The German Shorthaired Pointer is an all purpose gundog… a dog that hunts, points and retrieves. This takes no time at all to read but much more time to explain and understand. The original German breeders had as their ideal:
- A dog that would work in all conditions of weather and cover;
- Would hunt, point and retrieve tenderly on land or in the water;
- Track wounded game;
- Act as a guard against poachers;
- Be brave against predators.
This is only part of the description of a German Shorthaired Pointer. The last two sentences do not appear anywhere in the English standard. What few people new to the world of dogs will understand from the foregoing is that any breeder would consider themselves very lucky if one puppy out of a litter came near the specification in all it’s aspects. I would like to underline one or two words for further consideration:
Any dog bred to do the work of three or more breeds combined must have more intelligence than is the norm in most of the other gundog breeds.
This is a trait especially demanded in both the German and English standards, and it can equally be described as obstinacy.
This is a trait that was only sought by the Germans, but it must be born in mind that this can crop up to a great degree in the most unexpected places. I find it a convenient trait in a house-dog, but it can cause problems when allied with character defects. If you would like a guard dog I would suggest one of the working breeds specially bred for this purpose.
To be brave against predators can be a polite way of saying they should have killer-instinct, and in Field Trials on the continent, the dogs are required to kill a small animal such as a Fox.
German predators can be much bigger and fiercer than any likely to be met with in this country and it is not unknown for German Shorthaired Pointers to kill cats unless trained not to do so.
Most responsible breeders look first for working homes, then show homes and lastly pet homes. Approximately 1500 German Shorthaired Pointers are registered each year so it is obvious that a great many are going to pet homes. People see some of the gundog breeds leading very quiet sedentary lives and imagine that all gundog breeds are the same, with the same requirements. This is a dangerous generalisation. Some dogs in every breed are going to behave outside the norm for their breed. A German Shorthaired Pointer, by its very breeding for a highly difficult and complex number of expectations, is not going to be a norm within the gundog group. They have been bred to work outside in all weathers, eight hours a day, seven days a week, and some of them are capable of doing just that. They need plenty of varied exercise, they need human love and companionship and they need occupying. They are very like children and are slow to mature, some never do, and their adolescence can be very trying. They are physically strong dogs with strong wills and need consistent handling from the cradle to the grave. Discipline with a capital D and Training with a capital T often stifles the initiative and can produce hard headed dogs. Many are like a piece of elastic, the harder you pull your end the further away the other end becomes.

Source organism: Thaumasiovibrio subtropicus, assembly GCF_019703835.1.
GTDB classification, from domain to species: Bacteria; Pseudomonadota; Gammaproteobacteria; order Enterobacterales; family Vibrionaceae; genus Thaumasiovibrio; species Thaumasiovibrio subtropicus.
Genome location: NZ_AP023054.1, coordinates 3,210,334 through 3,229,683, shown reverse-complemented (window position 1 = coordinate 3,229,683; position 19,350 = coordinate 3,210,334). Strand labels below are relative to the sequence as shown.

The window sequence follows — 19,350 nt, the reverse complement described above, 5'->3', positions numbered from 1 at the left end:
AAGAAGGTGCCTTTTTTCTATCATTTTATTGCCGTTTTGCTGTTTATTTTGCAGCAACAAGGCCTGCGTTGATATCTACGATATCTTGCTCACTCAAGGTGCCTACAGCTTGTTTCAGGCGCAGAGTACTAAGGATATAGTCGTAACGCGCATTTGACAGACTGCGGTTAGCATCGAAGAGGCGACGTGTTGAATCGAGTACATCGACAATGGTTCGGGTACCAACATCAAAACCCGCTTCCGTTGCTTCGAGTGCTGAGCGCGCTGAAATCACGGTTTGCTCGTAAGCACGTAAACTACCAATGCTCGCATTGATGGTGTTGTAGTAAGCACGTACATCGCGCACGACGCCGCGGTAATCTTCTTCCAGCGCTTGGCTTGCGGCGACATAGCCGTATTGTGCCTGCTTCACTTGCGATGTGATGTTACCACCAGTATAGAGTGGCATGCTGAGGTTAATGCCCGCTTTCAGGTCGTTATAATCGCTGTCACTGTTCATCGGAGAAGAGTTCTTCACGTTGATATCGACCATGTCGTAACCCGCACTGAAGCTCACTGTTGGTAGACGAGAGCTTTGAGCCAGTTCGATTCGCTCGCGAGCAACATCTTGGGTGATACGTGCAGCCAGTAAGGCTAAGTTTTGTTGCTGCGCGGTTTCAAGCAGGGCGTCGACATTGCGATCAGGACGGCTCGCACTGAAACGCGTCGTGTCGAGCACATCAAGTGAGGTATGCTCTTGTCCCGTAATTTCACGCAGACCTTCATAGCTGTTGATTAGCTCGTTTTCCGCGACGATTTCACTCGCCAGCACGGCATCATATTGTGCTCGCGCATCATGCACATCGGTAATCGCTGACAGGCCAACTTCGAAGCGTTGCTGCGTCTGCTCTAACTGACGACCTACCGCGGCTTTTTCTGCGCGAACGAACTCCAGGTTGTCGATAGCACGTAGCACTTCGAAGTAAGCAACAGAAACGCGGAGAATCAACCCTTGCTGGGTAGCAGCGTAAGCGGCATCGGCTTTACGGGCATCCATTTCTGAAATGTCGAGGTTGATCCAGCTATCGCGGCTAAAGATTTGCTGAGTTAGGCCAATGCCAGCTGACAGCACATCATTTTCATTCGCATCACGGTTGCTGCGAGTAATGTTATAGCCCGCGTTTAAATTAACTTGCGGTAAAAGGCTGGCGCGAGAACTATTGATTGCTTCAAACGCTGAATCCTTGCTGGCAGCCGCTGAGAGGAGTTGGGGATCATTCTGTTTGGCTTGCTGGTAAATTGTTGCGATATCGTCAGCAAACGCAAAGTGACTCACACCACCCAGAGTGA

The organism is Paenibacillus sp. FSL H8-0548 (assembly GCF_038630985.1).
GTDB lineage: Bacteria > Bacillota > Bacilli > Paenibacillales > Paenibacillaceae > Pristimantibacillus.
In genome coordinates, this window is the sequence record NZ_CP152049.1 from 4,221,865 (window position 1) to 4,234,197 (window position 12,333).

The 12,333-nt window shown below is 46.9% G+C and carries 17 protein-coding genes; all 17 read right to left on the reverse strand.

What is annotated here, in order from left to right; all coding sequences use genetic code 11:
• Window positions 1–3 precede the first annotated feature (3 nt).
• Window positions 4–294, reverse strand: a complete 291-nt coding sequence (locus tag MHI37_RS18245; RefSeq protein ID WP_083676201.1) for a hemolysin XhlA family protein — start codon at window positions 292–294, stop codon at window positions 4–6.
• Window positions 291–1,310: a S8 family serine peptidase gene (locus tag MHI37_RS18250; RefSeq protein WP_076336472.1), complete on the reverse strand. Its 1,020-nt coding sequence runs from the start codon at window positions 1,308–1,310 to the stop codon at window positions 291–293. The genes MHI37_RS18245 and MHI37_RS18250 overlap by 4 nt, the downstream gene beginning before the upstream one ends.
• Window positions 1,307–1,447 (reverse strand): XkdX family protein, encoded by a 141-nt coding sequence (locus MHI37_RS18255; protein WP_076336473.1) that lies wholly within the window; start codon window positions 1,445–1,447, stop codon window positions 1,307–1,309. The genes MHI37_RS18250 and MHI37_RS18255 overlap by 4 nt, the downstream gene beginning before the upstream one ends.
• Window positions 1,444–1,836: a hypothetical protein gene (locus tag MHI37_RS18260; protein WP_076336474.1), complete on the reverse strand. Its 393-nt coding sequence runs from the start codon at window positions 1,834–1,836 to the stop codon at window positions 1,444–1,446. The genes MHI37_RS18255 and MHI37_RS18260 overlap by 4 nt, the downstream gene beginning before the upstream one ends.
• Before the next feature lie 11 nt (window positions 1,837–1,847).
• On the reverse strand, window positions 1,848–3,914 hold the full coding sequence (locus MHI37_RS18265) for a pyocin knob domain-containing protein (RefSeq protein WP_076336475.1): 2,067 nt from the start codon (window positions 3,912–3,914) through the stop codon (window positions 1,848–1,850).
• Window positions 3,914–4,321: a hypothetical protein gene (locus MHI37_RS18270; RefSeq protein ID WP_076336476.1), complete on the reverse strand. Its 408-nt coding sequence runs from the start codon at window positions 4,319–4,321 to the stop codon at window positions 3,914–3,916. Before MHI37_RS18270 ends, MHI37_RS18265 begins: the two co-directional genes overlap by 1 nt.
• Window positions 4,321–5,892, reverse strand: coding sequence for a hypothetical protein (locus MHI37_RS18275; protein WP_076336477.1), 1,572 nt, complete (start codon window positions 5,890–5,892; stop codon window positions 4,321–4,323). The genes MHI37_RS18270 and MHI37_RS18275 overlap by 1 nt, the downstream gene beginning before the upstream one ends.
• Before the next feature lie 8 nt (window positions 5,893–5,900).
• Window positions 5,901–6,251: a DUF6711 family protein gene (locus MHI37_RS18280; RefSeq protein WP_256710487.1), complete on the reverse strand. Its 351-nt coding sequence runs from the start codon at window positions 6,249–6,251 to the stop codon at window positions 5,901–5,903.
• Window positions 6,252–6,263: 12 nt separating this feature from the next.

One of a German Shorthaired Pointers most endearing traits is his love of his people and unless brought up from a very small puppy to kennelling, prefer to live as one of the family. They are remarkable for their companionship traits and do not thrive away from people. Many dogs come into rescue for just this reason. If you have to chastise a German Shorthaired Pointer the “more in sorrow than anger” approach usually works best. They should never be allowed to exercise without supervision. A good home does not need acres of land for him to roam. Nor is it possible to share a picture book garden with one, unless you can fence off a fairly large piece of it for him to enthusiastically turn into the mountains of the moon. They love to dig and their faeces need collecting regularly. If shut outside or inside for long periods on their own they can become very noisy and destructive. They can also use their considerable enterprise and initiative to escape in order to find the company, exercise and interest that they need.
Before taking one on, be very sure that all members of your family are equally keen. Are you young, strong and patient? Do you love long walks? Live within easy reach of the countryside or a large park? This is not the breed for the elderly, no matter how active and young children can get knocked about by a young thoughtless dog. They have an average life expectancy of 10 to 12 years so unless you can see your future stretching before you without overseas postings, or having to change your accommodation into places where pets are not allowed, don’t have one. It will break both yours and the dogs’ heart to part and they are not the easiest breed to re-home.
A properly reared German Shorthaired Pointer is one of the greatest joys in this life and if they are not in the other then I don’t want to go.